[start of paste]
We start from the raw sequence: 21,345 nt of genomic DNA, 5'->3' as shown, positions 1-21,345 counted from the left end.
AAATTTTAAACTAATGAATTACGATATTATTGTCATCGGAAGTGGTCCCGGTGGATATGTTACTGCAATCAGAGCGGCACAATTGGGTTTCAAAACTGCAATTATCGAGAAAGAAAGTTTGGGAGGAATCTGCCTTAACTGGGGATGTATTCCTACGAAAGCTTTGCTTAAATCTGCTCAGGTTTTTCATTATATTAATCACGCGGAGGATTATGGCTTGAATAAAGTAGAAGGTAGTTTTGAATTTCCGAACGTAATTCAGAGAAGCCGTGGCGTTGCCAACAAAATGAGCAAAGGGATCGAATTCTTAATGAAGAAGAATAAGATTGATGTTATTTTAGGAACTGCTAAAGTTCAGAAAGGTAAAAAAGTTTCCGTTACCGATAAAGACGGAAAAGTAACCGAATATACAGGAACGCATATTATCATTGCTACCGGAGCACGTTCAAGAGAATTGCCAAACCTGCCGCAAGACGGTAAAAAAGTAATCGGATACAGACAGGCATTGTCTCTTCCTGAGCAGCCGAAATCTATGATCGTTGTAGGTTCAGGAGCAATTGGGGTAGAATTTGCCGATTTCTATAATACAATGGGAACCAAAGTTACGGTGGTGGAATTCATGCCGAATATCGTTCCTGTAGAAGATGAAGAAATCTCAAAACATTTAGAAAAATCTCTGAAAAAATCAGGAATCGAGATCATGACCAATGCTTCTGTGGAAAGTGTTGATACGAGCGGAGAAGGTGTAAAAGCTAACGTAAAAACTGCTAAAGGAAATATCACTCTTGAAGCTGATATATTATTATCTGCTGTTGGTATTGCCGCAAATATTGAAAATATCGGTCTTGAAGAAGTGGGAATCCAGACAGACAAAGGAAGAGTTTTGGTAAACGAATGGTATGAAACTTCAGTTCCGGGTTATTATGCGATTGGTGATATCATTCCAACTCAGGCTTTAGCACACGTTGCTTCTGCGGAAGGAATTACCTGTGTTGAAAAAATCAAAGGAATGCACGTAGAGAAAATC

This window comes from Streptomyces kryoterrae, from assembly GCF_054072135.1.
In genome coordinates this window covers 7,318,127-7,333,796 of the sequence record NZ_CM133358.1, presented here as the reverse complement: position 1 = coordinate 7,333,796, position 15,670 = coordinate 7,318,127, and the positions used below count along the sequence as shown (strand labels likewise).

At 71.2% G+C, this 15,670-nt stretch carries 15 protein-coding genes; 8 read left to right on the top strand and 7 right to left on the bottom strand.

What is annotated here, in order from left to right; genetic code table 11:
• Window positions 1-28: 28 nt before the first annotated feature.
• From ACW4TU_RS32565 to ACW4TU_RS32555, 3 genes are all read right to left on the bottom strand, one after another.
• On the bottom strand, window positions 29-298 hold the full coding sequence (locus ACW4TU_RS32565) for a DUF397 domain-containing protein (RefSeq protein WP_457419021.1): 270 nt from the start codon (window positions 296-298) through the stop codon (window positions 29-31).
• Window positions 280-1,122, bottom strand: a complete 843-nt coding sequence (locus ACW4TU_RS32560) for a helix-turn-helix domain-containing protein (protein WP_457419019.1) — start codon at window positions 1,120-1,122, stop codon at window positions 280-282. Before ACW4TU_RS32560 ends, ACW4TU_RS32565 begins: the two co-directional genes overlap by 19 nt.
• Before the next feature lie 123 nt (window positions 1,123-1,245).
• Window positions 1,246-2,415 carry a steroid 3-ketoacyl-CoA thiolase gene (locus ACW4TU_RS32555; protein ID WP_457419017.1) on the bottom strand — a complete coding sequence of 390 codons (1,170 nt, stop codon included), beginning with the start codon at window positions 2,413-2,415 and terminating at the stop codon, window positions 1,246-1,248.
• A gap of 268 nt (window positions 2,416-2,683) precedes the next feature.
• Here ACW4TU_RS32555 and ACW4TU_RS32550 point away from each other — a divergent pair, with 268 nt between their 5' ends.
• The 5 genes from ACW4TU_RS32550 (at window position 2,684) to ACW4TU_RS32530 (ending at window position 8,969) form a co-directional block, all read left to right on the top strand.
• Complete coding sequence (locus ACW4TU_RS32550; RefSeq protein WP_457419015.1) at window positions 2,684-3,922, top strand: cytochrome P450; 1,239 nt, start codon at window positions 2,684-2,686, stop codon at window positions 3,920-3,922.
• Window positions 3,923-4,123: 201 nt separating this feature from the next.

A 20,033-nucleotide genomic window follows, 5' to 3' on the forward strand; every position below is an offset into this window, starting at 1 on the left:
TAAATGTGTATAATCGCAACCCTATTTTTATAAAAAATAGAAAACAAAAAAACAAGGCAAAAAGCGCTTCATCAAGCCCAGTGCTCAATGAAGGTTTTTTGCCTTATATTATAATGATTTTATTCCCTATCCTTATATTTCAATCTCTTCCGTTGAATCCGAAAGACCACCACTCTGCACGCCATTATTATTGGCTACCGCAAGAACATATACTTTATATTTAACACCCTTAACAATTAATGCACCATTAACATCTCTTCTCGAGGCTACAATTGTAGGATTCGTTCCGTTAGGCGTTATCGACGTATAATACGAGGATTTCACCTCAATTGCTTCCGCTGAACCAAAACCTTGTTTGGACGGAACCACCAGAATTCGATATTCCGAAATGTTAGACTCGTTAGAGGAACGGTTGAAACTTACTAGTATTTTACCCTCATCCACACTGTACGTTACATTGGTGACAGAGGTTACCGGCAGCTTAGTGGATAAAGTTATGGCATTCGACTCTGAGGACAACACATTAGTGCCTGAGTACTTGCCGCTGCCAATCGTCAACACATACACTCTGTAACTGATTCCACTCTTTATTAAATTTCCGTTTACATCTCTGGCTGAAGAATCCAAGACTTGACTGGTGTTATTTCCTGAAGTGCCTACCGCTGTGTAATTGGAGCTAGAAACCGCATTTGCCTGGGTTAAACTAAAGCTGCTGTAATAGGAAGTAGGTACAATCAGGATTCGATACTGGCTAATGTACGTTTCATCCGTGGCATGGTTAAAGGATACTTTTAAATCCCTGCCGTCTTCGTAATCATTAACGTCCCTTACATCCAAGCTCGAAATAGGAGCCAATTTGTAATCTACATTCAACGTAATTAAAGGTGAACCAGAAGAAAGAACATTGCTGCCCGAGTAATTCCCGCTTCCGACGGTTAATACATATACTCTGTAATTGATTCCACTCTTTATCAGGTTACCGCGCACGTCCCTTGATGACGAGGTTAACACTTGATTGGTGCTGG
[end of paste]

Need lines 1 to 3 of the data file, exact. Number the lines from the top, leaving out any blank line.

We start from the raw sequence: 21,345 nt of genomic DNA, 5'->3' as shown, positions 1-21,345 counted from the left end.
AAATTTTAAACTAATGAATTACGATATTATTGTCATCGGAAGTGGTCCCGGTGGATATGTTACTGCAATCAGAGCGGCACAATTGGGTTTCAAAACTGCAATTATCGAGAAAGAAAGTTTGGGAGGAATCTGCCTTAACTGGGGATGTATTCCTACGAAAGCTTTGCTTAAATCTGCTCAGGTTTTTCATTATATTAATCACGCGGAGGATTATGGCTTGAATAAAGTAGAAGGTAGTTTTGAATTTCCGAACGTAATTCAGAGAAGCCGTGGCGTTGCCAACAAAATGAGCAAAGGGATCGAATTCTTAATGAAGAAGAATAAGATTGATGTTATTTTAGGAACTGCTAAAGTTCAGAAAGGTAAAAAAGTTTCCGTTACCGATAAAGACGGAAAAGTAACCGAATATACAGGAACGCATATTATCATTGCTACCGGAGCACGTTCAAGAGAATTGCCAAACCTGCCGCAAGACGGTAAAAAAGTAATCGGATACAGACAGGCATTGTCTCTTCCTGAGCAGCCGAAATCTATGATCGTTGTAGGTTCAGGAGCAATTGGGGTAGAATTTGCCGATTTCTATAATACAATGGGAACCAAAGTTACGGTGGTGGAATTCATGCCGAATATCGTTCCTGTAGAAGATGAAGAAATCTCAAAACATTTAGAAAAATCTCTGAAAAAATCAGGAATCGAGATCATGACCAATGCTTCTGTGGAAAGTGTTGATACGAGCGGAGAAGGTGTAAAAGCTAACGTAAAAACTGCTAAAGGAAATATCACTCTTGAAGCTGATATATTATTATCTGCTGTTGGTATTGCCGCAAATATTGAAAATATCGGTCTTGAAGAAGTGGGAATCCAGACAGACAAAGGAAGAGTTTTGGTAAACGAATGGTATGAAACTTCAGTTCCGGGTTATTATGCGATTGGTGATATCATTCCAACTCAGGCTTTAGCACACGTTGCTTCTGCGGAAGGAATTACCTGTGTTGAAAAAATCAAAGGAATGCACGTAGAGAAAATC

This window comes from Streptomyces kryoterrae, from assembly GCF_054072135.1.